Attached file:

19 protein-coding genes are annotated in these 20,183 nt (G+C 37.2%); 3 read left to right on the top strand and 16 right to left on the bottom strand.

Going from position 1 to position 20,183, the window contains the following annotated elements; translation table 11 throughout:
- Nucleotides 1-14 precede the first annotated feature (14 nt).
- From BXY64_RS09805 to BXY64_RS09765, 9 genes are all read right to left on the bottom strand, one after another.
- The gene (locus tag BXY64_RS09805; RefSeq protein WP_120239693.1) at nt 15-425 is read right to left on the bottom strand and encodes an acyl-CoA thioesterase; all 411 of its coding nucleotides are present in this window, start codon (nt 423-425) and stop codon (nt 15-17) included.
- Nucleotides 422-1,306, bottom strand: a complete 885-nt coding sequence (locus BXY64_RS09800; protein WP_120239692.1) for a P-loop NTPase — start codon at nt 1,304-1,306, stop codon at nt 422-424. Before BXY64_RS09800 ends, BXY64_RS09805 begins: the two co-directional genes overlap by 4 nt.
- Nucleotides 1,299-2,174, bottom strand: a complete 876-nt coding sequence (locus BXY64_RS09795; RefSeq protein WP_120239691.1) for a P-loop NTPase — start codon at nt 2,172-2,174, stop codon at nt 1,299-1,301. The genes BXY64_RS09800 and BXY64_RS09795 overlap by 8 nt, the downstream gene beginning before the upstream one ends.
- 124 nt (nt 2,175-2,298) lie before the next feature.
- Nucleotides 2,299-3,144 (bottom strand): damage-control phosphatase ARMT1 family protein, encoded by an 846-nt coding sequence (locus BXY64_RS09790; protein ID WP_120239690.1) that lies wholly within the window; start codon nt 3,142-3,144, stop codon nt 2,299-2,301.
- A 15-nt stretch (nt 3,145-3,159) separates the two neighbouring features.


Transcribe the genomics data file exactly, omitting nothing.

19 protein-coding genes are annotated in these 20,183 nt (G+C 37.2%); 3 read left to right on the top strand and 16 right to left on the bottom strand.

Going from position 1 to position 20,183, the window contains the following annotated elements; translation table 11 throughout:
- Nucleotides 1-14 precede the first annotated feature (14 nt).
- From BXY64_RS09805 to BXY64_RS09765, 9 genes are all read right to left on the bottom strand, one after another.
- The gene (locus tag BXY64_RS09805; RefSeq protein WP_120239693.1) at nt 15-425 is read right to left on the bottom strand and encodes an acyl-CoA thioesterase; all 411 of its coding nucleotides are present in this window, start codon (nt 423-425) and stop codon (nt 15-17) included.
- Nucleotides 422-1,306, bottom strand: a complete 885-nt coding sequence (locus BXY64_RS09800; protein WP_120239692.1) for a P-loop NTPase — start codon at nt 1,304-1,306, stop codon at nt 422-424. Before BXY64_RS09800 ends, BXY64_RS09805 begins: the two co-directional genes overlap by 4 nt.
- Nucleotides 1,299-2,174, bottom strand: a complete 876-nt coding sequence (locus BXY64_RS09795; RefSeq protein WP_120239691.1) for a P-loop NTPase — start codon at nt 2,172-2,174, stop codon at nt 1,299-1,301. The genes BXY64_RS09800 and BXY64_RS09795 overlap by 8 nt, the downstream gene beginning before the upstream one ends.
- 124 nt (nt 2,175-2,298) lie before the next feature.
- Nucleotides 2,299-3,144 (bottom strand): damage-control phosphatase ARMT1 family protein, encoded by an 846-nt coding sequence (locus BXY64_RS09790; protein ID WP_120239690.1) that lies wholly within the window; start codon nt 3,142-3,144, stop codon nt 2,299-2,301.
- A 15-nt stretch (nt 3,145-3,159) separates the two neighbouring features.